NEW YORK, N.Y. – Winner of Trinidad’s International Soca Monarch and Groovy Soca Monarch titles, Shurwayne Winchester, is set to rock Manhattan on Friday, August 18, with a performance at Club Eugene, 27 West 24th between 5th and 6th Avenue.
Winchester will perform at Caribbean Fever Fridays, the first upscale after-work party for Caribbean professionals, which has been held at Eugene for the past six weeks by the Upscale Crowd Entertainment.
The weekly party has been attracting crowds of upwards of 400 people each week, and it is anticipated that Winchester ‘s high-voltage performance will draw a crowd of over 600.
Winchester is the first among his peers to have succeeded in winning the International Soca Monarch and the Groovy Soca Monarch titles in the same year (2006). He has also been nominated in several categories for the 4th annual International Soca Awards, to be held on September 8th in Harlem, NY.
Soca music was born in the Eastern Caribbean when Trinidadian musicians married Calypso to American soul music. Soca is faster in tempo than Calypso, and it characteristically features a heavily syncopated bass line and dense electronic instrumentation. While Calypsonians typically used their art form for social and political commentary, Soca artists – such as Lord Shorty, Shadow, and Maestro – composed party songs that reflected the traditions of Caribbean Carnival.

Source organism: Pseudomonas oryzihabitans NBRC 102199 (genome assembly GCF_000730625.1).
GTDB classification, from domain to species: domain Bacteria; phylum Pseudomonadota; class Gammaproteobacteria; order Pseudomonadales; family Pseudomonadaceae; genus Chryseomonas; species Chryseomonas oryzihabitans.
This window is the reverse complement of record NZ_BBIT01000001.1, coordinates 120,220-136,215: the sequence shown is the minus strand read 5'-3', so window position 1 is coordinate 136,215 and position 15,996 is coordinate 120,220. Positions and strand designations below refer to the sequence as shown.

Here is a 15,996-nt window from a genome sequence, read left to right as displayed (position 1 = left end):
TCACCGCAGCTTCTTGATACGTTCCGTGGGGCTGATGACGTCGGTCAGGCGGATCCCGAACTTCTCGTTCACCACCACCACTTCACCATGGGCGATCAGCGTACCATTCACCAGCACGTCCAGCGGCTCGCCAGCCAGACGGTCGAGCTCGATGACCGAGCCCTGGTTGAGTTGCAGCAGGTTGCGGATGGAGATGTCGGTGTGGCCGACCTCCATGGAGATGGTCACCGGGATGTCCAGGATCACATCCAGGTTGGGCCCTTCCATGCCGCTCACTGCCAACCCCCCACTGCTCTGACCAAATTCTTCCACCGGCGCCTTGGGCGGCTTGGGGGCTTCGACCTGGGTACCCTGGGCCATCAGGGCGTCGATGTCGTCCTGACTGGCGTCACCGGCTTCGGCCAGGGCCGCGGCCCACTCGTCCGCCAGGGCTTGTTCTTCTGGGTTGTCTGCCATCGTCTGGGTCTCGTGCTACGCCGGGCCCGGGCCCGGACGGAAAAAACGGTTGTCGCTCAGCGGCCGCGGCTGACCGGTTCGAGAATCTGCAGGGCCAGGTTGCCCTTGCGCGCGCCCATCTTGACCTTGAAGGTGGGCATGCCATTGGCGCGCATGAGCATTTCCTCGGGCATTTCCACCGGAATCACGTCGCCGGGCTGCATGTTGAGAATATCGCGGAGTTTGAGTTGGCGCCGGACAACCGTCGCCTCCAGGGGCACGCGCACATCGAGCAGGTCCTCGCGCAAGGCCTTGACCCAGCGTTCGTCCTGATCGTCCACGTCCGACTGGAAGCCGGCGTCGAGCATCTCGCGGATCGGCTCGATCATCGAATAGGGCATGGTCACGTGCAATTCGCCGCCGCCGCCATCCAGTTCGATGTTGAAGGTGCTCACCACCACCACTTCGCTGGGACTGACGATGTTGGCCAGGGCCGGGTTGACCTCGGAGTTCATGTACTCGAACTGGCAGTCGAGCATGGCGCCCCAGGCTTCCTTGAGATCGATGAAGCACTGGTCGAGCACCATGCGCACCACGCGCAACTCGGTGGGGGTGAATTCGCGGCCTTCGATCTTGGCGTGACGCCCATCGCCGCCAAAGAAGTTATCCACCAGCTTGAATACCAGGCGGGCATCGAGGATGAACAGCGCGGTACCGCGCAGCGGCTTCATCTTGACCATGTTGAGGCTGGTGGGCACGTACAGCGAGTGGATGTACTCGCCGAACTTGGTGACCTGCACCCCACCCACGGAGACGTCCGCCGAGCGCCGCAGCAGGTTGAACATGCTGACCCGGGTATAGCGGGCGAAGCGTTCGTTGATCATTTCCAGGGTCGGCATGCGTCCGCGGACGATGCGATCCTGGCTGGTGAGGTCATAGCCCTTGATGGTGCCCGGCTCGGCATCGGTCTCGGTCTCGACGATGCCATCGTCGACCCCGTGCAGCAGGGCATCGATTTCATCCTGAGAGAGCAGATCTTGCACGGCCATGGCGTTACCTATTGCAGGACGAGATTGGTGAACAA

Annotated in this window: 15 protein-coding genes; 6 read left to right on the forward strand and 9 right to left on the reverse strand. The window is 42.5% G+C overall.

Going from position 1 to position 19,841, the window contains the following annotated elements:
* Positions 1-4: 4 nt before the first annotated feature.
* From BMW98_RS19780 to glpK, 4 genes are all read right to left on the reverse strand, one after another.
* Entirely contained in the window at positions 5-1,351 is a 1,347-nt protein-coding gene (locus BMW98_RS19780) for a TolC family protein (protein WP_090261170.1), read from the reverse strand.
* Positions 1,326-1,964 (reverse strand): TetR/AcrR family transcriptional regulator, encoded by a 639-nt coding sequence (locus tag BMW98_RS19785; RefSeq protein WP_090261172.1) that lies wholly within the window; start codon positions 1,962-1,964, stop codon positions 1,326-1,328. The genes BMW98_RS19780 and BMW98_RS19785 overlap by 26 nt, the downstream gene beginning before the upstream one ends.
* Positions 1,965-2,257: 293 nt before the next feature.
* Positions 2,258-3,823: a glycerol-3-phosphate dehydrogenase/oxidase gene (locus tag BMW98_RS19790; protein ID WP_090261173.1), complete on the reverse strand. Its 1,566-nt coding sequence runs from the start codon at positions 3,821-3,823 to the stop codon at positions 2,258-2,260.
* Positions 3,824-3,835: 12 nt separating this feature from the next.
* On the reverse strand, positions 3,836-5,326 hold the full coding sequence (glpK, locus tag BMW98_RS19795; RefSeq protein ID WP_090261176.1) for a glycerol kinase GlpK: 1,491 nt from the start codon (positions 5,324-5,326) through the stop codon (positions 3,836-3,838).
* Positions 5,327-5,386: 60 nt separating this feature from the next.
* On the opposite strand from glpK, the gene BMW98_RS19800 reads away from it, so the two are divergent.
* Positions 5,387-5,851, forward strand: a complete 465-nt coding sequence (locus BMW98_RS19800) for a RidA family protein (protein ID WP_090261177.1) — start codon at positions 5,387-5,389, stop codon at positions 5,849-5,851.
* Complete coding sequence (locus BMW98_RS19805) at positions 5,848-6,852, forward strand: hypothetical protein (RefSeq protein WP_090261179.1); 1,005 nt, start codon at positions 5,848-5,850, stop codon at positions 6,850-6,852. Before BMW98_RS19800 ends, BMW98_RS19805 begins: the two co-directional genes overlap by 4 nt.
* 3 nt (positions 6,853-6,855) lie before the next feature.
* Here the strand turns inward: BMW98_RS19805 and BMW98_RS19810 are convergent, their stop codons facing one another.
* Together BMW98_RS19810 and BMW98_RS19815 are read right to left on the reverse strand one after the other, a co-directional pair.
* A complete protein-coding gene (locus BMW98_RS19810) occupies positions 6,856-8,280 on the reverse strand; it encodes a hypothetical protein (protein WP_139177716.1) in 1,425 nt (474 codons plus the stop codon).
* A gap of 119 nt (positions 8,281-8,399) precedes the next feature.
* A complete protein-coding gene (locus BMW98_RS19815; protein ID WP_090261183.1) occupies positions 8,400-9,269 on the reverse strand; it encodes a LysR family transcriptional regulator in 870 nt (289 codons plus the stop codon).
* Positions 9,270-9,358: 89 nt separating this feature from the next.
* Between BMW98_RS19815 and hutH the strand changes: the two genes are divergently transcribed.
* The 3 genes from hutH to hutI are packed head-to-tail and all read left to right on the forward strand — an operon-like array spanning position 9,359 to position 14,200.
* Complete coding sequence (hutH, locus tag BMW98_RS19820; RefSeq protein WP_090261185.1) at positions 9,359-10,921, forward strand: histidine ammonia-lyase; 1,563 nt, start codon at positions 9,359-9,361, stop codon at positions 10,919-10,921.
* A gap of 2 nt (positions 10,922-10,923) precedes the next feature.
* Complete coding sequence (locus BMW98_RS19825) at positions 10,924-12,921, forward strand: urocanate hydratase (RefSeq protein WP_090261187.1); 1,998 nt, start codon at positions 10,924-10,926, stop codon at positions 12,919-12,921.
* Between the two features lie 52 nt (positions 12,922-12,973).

Today, a new generation of Soca musicians is found in the likes of Shurwayne Winchester, Destra, Bunji Garlin, Allison Hinds and Machel Montano. This new generation of Soca entertainers has performed throughout the Caribbean, North America and Europe, signaling the ascent of Soca music to popular success. Soca has come a long way from its humble beginnings in Trinidad & Tobago, and evidence of this can be found in and around New York City.